Thursday, 5 July 2012

Video Game Lesson: Scribblenauts

I have been reading a lot of literature on educational games, and games in education recently (as they are not necessarily the same thing!). My particular interest in this subject is the reason why they often fail. One of the main reasons for the lack of engagement is that educational games are a culmination of disparate, often diametrically opposed elements. On one hand they are designed to teach a certain subject matter, but the way they go about it is through an unconnected game mechanic. In other words, the gaming context and the learning content do not match up. A good(?) example of this mismatch of game and learning subject can be seen in Financial Soccer, a promotional game by Visa to raise awareness of … Players engage in a football match controlling their team, but just as you are about to shoot… BAM! The game stops and there is a multiple choice question related to finance to answer before the game continues. This is what a lot of "education" games feel like: "OK, OK, that's enough fun, now you have to do some learning if you want to continue." I just downloaded an app on my iPhone to learn French which is essentially the same. A thin, sugar-sweet veneer of a game hiding a darker ulterior motive. Of course, the game doesn't mean to be malicious, but the fact that the game mechanics and learning contents do not match up, any student is going to figure out pretty quickly that we are trying to make them learn something they are probably not really interested in with something like: "You can't trick me with flashing lights and bonus points. This is just a rote memorization of math formulas exercise!"

The literature on this subject of mismatching game mechanics and learning goals talks about integration. The integration of game mechanics and learning goals. But not just that, it goes on to mention a concept known as intrinsic integration, essentially: The learning goal should be the main game mechanic. Quite a revelation for me just recently as I have been scratching my head something frantic thinking of reasons why my students are not speaking more English when playing Minecraft in my digital game based learning (DGBL) class. The reason is that English is not required for students to clear the levels that I have set up for them. This post is not about my Minecraft class though, so I will leave that for another time.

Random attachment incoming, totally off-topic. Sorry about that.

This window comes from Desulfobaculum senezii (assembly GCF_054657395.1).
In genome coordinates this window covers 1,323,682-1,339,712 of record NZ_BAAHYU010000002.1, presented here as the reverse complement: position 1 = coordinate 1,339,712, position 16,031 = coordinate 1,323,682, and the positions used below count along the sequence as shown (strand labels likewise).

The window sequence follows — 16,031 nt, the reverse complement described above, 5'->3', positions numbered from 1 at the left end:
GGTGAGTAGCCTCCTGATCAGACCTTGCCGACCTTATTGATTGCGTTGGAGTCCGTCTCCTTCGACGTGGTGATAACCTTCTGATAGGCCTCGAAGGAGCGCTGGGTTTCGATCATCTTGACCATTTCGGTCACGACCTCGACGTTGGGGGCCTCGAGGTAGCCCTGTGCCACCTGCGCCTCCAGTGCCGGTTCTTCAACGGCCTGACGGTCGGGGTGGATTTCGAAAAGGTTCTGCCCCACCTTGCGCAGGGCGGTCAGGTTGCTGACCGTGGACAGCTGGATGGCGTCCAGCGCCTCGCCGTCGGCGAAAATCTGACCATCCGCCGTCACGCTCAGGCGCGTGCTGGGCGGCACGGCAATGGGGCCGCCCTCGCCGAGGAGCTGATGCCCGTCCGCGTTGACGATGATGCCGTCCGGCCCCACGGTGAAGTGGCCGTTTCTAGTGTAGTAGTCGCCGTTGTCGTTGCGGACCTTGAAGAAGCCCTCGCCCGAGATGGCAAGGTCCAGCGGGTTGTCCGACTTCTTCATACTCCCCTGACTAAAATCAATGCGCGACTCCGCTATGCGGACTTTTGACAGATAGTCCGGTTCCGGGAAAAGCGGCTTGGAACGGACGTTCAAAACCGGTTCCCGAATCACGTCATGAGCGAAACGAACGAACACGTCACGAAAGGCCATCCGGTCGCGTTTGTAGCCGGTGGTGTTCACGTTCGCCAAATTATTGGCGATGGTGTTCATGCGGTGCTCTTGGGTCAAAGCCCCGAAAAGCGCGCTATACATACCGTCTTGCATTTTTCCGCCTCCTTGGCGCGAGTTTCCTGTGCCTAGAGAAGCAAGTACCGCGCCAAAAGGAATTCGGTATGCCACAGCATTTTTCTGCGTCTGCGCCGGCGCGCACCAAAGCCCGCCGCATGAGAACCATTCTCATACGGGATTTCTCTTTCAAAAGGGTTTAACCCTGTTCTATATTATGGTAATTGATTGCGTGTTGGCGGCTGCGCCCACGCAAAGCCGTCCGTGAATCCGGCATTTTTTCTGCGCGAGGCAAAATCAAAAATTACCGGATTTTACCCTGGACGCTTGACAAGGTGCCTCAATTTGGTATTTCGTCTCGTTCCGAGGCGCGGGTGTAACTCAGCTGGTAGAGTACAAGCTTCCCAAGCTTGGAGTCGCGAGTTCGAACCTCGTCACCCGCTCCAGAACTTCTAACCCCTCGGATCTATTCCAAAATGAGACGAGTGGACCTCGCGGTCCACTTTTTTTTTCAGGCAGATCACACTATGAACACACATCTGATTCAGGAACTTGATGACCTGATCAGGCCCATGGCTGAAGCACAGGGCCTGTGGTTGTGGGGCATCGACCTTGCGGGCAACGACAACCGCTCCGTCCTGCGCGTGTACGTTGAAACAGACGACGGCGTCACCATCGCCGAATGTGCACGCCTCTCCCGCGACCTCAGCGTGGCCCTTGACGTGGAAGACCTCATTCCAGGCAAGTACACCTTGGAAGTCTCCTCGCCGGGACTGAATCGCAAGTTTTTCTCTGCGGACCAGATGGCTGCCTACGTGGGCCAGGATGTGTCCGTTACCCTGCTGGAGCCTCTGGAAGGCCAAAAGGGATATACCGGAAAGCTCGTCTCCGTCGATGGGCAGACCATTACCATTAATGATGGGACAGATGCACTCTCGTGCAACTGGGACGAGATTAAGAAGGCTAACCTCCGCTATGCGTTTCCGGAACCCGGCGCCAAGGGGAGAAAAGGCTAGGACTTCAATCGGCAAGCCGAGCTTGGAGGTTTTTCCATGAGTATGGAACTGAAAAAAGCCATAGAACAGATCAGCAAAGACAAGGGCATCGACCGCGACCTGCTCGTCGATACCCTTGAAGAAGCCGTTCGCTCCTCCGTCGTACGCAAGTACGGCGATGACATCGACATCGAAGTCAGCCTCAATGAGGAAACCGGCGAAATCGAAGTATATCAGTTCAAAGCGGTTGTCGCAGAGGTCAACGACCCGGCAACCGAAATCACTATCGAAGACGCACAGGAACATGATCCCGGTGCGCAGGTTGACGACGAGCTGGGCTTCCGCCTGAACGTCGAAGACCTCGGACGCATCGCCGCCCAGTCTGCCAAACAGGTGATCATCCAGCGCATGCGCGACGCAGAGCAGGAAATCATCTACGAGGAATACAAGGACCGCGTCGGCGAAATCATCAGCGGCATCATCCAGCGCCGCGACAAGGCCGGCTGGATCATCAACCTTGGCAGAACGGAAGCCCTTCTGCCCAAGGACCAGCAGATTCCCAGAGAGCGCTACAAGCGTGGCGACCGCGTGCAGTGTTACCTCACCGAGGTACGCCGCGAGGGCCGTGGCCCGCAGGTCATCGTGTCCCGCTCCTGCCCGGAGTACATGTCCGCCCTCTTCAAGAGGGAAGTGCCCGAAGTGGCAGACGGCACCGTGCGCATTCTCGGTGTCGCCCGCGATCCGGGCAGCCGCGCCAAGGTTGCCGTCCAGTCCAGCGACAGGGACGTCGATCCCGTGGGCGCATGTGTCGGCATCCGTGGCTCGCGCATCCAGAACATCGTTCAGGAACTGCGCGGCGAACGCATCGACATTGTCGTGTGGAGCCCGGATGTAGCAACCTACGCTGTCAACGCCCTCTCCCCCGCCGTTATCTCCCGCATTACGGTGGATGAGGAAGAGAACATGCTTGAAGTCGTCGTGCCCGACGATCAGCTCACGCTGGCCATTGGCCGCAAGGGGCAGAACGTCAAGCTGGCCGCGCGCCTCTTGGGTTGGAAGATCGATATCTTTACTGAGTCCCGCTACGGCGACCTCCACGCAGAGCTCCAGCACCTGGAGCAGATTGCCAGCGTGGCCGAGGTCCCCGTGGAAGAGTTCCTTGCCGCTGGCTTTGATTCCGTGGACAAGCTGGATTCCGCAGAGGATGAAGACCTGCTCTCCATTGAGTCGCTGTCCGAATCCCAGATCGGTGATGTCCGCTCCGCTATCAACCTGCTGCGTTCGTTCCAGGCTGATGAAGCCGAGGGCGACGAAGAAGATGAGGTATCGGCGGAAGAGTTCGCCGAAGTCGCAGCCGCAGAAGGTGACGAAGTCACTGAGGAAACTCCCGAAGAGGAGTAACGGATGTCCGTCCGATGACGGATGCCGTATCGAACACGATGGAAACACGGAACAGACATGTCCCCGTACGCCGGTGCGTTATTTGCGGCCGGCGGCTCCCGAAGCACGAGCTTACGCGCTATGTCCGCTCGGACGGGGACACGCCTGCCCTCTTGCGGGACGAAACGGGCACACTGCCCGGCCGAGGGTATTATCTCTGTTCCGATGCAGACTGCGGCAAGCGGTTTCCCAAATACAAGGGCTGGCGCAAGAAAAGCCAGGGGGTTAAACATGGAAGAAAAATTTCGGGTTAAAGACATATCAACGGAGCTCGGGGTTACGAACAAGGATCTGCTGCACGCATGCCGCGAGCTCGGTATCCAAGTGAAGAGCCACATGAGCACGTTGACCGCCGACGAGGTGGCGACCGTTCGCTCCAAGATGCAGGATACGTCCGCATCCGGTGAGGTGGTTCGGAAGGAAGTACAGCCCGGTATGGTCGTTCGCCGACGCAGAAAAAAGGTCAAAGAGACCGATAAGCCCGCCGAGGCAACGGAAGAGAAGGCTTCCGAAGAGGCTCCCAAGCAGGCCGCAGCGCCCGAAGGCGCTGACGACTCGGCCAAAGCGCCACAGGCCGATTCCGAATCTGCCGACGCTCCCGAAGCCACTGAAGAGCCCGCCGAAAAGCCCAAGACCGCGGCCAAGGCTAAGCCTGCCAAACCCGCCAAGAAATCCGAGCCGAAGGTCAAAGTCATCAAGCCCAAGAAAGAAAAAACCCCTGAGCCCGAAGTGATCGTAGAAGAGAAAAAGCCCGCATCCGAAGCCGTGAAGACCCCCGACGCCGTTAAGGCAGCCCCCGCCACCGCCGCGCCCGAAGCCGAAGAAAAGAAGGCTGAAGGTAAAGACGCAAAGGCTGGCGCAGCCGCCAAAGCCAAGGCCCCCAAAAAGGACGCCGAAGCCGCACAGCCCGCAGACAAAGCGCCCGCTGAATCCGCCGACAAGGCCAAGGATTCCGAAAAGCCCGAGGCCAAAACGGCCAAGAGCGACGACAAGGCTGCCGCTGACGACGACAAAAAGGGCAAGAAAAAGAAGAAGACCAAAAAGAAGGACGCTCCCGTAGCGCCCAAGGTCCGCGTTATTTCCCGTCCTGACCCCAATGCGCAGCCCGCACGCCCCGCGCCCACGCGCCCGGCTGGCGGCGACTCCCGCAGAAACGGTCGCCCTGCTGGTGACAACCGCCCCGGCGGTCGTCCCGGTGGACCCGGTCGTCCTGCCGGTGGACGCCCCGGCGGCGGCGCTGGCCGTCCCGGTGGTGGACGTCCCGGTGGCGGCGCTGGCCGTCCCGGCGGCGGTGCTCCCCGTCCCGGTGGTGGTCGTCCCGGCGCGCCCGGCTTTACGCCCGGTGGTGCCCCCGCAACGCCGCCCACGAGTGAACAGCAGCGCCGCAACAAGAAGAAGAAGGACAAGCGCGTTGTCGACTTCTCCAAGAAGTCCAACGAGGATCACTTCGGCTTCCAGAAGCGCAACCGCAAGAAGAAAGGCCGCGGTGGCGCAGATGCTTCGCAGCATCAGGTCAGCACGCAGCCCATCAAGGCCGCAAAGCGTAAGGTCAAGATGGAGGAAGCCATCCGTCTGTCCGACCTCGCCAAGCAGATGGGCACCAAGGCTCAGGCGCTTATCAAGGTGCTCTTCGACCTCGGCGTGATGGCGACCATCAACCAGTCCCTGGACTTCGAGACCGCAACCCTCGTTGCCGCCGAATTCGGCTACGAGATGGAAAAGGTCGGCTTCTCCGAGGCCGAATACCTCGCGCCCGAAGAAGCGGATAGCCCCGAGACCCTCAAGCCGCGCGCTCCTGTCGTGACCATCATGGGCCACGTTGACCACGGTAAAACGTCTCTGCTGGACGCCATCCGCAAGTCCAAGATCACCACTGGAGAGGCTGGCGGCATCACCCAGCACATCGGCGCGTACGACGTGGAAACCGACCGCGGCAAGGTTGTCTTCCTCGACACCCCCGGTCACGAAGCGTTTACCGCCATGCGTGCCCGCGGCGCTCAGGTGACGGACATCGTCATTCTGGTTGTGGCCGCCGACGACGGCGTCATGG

What I have been looking for recently are games that have the use of English as their main game mechanic. I didn't have to look far. The Nintendo DS (and now iOS) game Scribblenauts fits the description perfectly. Rather than having English tacked on as a supplement to game play, levels cannot be cleared without the use of English. The game concept is amazingly simple with clear goals to complete each level. However, how players achieve these goals is completely open to their interpretations and imagination. Take the first level of the iOS version (Scribblenauts Remix) as an example:

The goal is to cut down the tree in order to get the "starite" in the upper branches. 

Now, to cut down a tree, what do you use? A saw? A chainsaw? An axe? Or, what about a sword, or even more specific: a katana?! All of these options will work. But how do you get one of these items? Using the notepad in the top right corner of the screen, we can write a word and just like that, we have it! Once we have possession of the item, the goal of the task is easily achieved:

Open dictionary.

Maxwell with his chainsaw.

Maxwell with the starite.

Playing the game "as is" is a great tool for vocabulary review and even learning, but so much more can be done in a classroom setting.

A simple way I improved the learning potential for my communication class was to make students write down their solutions to levels and compare and contrast these solutions with other groups. In this way, the students are learning how to use the words in context, learn collocations, and expand their vocabulary and interlanguage by trying to out do the other groups with more and more outlandish and unique ways to clear each level.

Additionally, I had students write down any new words they either found in the game hints or from words that they used themselves and told them to write example sentences with them for their "class review" homework.

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